Mrs VVB and I were perusing the junk mail over dinner. A well known national purveyor of vacuums, many of which can hold a bowling ball aloft, is offering free gifts with some of its products.

With one vacuum, f'rinstance, you get a gym membership. Mrs VVB and I agreed that this was superfluous because you could get lots of exercise by actually doing the vacuuming and for upper body strength, you could do bench presses with the vac.

With another model, you get a free professional home clean. *Pause*. I mean, WTF? Is this an admission that the vacuum doesn't actually work? Seems like a poor marketing strategy.

However if you read on, you find that the free home cleaning includes ironing. Mrs VVB cast an eye over the ironing basket and I can feel a new vacuum coming on.

Anyway, it's the weekend and I had Lucinda on the car stereo coming home. It completed my day and week and I'd like to share it with you.

Update: I recalculated the alcohol content, this time after having read the instructions properly about how to format the numbers being input. Satisfactory and more realistic result. All is good again.

Further update: JahTeh wants some of the beer but her request, cunningly concealed as a comment, has disparu. Eaten by Blogger.

19 February 2009

fun fun fun

I'm putting off to the weekend some work I could usefully get partly done tonight. So a bit of recidivism, blogging-wise, is going on. I admit it.

Anyway although it's rather US-centric and, somewhat tellingly, most of the cultural references are recognisable if not intimately familiar, this is a
very funny piece from Esquire about trends/fads/things that have died.

I laughed in appreciation at numbers 3 (although it's a bit off), 7 and 8.

Bookforum where you will find all manner of things, such as:

We don't need compassion: we need order and stability. It will happen. And elections may or may not be necessary to insure that result. Liberals: please, please. don't buy guns or automatic weapons. Thank you.

<> fear

15 February 2009

all you need is love

Well, actually not. What you need is money but once you've got a lot of it, the love bit gets somewhat more difficult.

Or so it would seem if you read
this AA Gill piece.

What's really good, as always, is the comments section.

Likely to be a busy week, continuing both recent and longer-standing trends in the workplace. But the upshot is likely to be no VVB until next weekend.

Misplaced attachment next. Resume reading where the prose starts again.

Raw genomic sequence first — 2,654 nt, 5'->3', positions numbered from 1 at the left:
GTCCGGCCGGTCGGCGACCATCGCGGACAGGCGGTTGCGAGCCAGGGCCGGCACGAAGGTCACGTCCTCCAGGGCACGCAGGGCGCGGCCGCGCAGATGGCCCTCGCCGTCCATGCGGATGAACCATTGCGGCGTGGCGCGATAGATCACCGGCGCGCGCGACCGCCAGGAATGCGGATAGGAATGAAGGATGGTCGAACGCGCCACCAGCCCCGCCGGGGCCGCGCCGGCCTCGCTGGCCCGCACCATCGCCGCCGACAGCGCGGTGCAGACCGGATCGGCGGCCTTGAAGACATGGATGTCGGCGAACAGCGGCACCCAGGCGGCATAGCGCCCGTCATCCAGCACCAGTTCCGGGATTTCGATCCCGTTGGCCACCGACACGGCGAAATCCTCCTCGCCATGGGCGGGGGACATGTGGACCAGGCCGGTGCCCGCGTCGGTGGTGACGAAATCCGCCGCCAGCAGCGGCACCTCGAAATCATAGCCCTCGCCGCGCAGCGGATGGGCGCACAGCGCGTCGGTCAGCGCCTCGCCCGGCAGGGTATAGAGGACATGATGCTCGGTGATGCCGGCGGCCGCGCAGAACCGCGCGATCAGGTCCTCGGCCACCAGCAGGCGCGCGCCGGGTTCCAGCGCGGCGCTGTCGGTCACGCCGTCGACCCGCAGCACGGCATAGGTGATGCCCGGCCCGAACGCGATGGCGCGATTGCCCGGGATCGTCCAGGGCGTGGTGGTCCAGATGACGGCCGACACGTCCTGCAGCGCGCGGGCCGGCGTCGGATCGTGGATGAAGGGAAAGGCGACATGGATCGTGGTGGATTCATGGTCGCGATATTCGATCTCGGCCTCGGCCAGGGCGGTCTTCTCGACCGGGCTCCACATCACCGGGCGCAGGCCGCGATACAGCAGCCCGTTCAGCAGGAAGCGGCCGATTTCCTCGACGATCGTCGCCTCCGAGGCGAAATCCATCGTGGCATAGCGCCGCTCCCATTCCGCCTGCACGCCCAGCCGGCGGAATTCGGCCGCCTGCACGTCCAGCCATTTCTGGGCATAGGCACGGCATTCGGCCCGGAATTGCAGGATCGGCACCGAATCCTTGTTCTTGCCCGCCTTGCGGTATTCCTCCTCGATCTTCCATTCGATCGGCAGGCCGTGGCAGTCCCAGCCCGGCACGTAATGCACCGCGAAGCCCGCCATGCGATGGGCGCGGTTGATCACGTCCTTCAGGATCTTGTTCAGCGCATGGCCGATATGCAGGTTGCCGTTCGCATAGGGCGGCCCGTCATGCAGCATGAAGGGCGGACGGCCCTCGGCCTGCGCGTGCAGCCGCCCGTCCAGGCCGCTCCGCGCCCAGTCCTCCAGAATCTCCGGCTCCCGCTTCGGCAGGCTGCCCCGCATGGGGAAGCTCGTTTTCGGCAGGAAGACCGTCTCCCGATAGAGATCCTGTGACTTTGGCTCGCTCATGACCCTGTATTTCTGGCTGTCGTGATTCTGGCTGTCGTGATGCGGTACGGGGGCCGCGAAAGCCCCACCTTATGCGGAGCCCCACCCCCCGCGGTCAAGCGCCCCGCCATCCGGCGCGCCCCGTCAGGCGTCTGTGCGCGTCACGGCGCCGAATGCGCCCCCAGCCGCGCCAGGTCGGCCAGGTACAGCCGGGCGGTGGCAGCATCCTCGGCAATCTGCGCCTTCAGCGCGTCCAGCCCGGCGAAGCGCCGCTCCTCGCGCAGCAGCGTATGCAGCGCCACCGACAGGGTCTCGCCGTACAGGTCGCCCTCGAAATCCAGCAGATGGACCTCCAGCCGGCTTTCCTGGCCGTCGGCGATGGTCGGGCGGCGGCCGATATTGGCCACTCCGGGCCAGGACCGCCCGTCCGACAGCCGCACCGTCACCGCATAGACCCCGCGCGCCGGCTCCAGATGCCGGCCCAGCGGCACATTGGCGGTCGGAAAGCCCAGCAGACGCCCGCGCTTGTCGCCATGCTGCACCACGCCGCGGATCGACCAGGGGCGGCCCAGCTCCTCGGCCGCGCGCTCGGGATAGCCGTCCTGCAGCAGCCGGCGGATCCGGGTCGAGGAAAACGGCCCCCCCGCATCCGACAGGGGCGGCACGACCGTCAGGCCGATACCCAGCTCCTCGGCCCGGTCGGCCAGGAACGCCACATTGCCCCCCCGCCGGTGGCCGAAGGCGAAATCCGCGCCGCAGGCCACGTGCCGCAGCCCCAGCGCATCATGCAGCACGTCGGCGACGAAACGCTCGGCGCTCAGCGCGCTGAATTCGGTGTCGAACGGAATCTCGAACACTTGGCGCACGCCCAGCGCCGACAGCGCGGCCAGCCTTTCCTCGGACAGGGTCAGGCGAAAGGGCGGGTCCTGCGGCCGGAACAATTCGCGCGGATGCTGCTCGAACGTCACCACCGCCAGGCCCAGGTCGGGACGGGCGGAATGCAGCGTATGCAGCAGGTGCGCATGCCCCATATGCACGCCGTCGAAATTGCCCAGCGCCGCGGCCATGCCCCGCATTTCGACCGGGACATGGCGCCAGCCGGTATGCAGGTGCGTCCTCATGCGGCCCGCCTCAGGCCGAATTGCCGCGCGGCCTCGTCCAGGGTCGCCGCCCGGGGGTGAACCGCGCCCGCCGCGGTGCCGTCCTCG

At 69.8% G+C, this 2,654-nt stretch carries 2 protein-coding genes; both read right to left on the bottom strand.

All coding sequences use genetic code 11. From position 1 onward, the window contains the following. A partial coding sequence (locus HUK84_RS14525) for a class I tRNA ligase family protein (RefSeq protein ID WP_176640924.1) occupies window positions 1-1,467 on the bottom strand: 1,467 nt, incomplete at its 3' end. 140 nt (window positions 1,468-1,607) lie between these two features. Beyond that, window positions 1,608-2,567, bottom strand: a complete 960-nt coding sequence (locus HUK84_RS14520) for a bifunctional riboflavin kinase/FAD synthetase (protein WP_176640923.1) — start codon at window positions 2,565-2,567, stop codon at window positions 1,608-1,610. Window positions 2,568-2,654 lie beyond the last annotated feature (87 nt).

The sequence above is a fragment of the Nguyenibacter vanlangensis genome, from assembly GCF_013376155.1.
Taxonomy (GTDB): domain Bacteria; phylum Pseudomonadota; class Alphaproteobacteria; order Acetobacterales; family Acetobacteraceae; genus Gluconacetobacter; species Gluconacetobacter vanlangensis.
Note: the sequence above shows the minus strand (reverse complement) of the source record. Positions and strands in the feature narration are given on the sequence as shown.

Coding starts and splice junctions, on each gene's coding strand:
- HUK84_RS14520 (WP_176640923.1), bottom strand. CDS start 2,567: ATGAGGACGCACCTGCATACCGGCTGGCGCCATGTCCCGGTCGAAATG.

I've got more ginger beer fermenting: well I hope it's strating to ferment. Will see tomorrow.

14 February 2009

bad english

You read the news coming out of Great Britain and the common thread is that the "Great" has gone missing in action. Or had the life and meaning squeezed out of it. Was it forty years of Labour softness following the enlightenment of the 60s? A relentless death spiral as the nation most known for queueing simply slowly lost its manners?

Or did the relentless individualism promulgated by Thatcher plunge the knife into quintessential British community spirit?

You get the drift. There has to be a simple ism to blame.

Except life isn't quite that simple and we all know it. But, to use a contemporary cliche, you can see a perfect storm brewing in the UK. A rise in violence, particularly amongst the young, witness the recent spate of teenage stabbings in London. Long simmering resentment at the waves of immigrants, first from Jamaica, then the subcontinent and now, courtesy of the expansion of the European Union, Eastern Europe. All willing to work for less than the locals.

Then the
massive bank collapses as part of the GFC, and still getting worse. Read this, then read the analysis of how it's affecting British society.

They're now calling it
Broken Britain and there's oodles of stuff on the internet if you choose to look. This last link points to the myriad interconnected factors, both possible causes and symptoms.

"It's a fair cop, and society is to blame."

Must be a sign of ageing and the apparent conservatism that comes with, in evidence here at VVBSea. Although I haven't yet asked Mrs VVB what she thinks of it.

We've been through it in harmless microcosm: I can still remember my father's disdain, bordering on disgust, for rock music because he was a jazzer. (And it was Cream he picked on, of all the bands! What a heretic!). Well, guess what I think of rap (and the strangled gargling that nowadays passes for rhythm and blues)?

If music is a valid example, we are in a downwards spiral.

Then the other part of the brain kicks in (well, it's VVB so it kind of slithers, but anyway...) and we think, "no, look at the advances in technology, how well we live on the average, other indices of well-being and so on" and come to a conclusion that the media is beating it all up (did you notice that one of the links I gave was to The Sun, hardly a bastion of informed journalism)? Yes, what we're seeing is the inevitable drop in the ocean, nothing to worry about.

Except if the UK middle class just eventually calls "enough" at the theft of their livelihoods, careers and pensions by an unrepentant banking sector which is still lining its pockets, and decides to get physical, then there's apparently a substantial disengaged and potentially violent underclass right there to teach them how to do it.

Perfect storm indeed.

12 February 2009

hairspray suppository (*)

Damn. Just after I said there was nothing to say, immediately after having done the washing up but immediately prior to getting back to work, I alight on this magnificent piece of demolition of a UK Labor minister by George Monbiot.